Regenerative medicine is a still-developing branch of medicine that seeks to harness the body’s innate ability to heal itself in the management of musculoskeletal injuries and disorders. While regenerative medicine as a whole has applications far beyond the musculoskeletal system, orthopedic regenerative medicine is focused on delivering specific types of the body’s own cells, some of which have been processed to optimize their ability to promote healing, to the site of an injury. Once delivered, these cells use their natural anti-inflammatory and healing properties to act on the damaged tissue and help drive recovery. There are a number of procedures that fall under the umbrella of regenerative medicine, but two of the most common treatments today are platelet-rich plasma (PRP) therapy and stem cell therapy.
Regenerative medicine is a nascent, cutting-edge branch of medicine and long-range outcome studies are likewise still in progress. When we began using autologous biologics–meaning orthobiologic cells were harvested from and reinjected into the same person–about ten years ago, our first priority was to assess the safety profile of these injections. After extensive research, literature review, and dialogue with thought leaders in the field, it became very clear that platelet-rich plasma therapy, bone marrow aspirate concentrate, and fat grafts were among the safest injection therapies available to clinicians. In fact, these injections were much safer than the exogenous steroids and other chemicals synthesized in a lab that were already in use around the world. Today, we even have evidence to suggest that platelet-rich plasma is a powerful and broad-spectrum antibiotic! As this nascent field develops, the efficacy of orthobiologic therapies will continue to solidify, and the standard of care use and protocols for these procedures will become better defined and outlined for providers.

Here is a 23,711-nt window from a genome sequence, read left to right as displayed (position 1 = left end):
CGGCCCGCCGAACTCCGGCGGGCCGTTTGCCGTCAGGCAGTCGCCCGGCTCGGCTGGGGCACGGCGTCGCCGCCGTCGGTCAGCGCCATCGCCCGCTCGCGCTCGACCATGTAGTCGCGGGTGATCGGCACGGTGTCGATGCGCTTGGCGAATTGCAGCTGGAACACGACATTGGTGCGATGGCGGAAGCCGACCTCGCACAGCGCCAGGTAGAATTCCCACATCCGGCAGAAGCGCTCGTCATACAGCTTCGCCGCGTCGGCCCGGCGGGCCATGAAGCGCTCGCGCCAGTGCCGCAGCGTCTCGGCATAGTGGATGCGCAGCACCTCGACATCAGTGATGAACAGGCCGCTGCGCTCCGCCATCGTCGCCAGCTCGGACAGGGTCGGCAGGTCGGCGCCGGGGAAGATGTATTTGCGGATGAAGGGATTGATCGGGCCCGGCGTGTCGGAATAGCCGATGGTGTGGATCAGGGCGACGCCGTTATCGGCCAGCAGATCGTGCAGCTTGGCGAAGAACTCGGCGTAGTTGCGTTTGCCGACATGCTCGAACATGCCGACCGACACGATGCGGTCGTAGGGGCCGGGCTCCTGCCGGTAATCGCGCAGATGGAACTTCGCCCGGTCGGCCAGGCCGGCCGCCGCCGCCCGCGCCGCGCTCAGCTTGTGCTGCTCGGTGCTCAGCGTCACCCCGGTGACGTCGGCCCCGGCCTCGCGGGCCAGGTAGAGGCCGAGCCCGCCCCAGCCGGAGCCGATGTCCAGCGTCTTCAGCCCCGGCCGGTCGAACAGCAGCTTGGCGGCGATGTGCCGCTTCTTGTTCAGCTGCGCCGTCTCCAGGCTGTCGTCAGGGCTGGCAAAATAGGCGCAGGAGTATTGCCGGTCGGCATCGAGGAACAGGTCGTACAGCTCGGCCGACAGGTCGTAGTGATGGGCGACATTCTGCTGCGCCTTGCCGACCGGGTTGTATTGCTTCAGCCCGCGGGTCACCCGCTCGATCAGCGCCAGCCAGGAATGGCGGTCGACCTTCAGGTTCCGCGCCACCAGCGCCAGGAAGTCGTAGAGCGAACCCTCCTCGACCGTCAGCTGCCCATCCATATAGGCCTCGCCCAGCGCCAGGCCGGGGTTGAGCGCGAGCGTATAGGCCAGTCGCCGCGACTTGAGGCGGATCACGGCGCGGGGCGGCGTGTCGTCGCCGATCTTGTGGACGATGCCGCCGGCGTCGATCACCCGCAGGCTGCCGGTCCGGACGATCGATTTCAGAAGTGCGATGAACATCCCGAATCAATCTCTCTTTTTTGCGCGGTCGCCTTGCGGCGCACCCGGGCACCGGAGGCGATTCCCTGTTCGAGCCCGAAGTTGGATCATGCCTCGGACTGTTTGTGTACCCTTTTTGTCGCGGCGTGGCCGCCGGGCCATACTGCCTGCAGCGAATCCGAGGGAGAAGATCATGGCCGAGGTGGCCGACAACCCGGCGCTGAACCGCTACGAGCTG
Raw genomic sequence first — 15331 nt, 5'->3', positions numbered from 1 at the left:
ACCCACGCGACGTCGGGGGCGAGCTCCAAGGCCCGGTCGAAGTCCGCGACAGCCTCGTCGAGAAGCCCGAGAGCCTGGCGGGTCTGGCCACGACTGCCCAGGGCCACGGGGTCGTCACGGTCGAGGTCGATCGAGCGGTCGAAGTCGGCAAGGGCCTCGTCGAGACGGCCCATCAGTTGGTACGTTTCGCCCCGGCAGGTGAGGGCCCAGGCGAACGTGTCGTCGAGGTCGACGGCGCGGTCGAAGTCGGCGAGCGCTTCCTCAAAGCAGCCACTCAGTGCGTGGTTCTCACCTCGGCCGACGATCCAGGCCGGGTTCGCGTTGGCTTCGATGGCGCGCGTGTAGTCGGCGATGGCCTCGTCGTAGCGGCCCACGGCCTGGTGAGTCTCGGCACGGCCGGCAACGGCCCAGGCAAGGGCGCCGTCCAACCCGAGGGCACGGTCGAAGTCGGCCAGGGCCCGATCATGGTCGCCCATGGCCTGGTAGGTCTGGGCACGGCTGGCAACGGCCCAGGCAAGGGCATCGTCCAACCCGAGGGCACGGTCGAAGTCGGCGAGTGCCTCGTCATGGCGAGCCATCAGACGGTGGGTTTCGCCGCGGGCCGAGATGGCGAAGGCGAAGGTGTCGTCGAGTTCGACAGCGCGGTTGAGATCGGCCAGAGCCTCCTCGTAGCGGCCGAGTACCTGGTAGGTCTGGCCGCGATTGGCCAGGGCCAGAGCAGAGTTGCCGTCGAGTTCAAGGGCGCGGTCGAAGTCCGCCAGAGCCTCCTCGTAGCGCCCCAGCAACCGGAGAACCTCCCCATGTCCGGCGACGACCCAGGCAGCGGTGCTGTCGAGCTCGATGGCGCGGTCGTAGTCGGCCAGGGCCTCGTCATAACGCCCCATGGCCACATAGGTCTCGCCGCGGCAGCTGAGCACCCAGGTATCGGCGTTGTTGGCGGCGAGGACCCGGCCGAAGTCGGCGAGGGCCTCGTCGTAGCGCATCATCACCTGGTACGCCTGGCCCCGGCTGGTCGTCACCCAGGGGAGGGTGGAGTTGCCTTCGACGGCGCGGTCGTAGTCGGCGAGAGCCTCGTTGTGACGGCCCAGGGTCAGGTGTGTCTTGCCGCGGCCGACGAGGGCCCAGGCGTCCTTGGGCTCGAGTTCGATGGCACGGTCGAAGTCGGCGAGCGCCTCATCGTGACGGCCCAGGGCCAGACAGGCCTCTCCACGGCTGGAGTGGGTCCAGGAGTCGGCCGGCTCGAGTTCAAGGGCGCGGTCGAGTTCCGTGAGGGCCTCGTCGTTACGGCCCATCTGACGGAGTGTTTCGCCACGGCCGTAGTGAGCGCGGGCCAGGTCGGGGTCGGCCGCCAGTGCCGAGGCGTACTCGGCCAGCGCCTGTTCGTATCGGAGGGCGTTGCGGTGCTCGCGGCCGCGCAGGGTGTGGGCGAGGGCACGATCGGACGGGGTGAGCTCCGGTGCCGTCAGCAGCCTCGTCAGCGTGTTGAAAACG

Clearly, the growing consensus about regenerative medicine is that the field promises some key advantages over traditional treatments like surgery. First, regenerative medicine is less invasive than surgery and is done in the outpatient setting with no significant incisions, nor use of sutures. The risks of infection and complications are therefore dramatically lower and recovery time following the procedure is minimal. The most common side-effect of a regenerative medicine procedure is little more than soreness at the site of injection and/or cellular harvesting.
Second, regenerative medicine procedures require very little, if any, pain medication during recovery and in most cases exclusively uses the body’s own cells to drive recovery. This means there are usually no foreign chemicals, additives or implants being injected into your body, further lowering the risk of complications following a procedure. Considering that our country is in the midst of a raging opioid epidemic driven by our overuse of these powerful drugs, keeping patients off of narcotics–or at the very least keeping them to a minimum–during recovery is no small matter.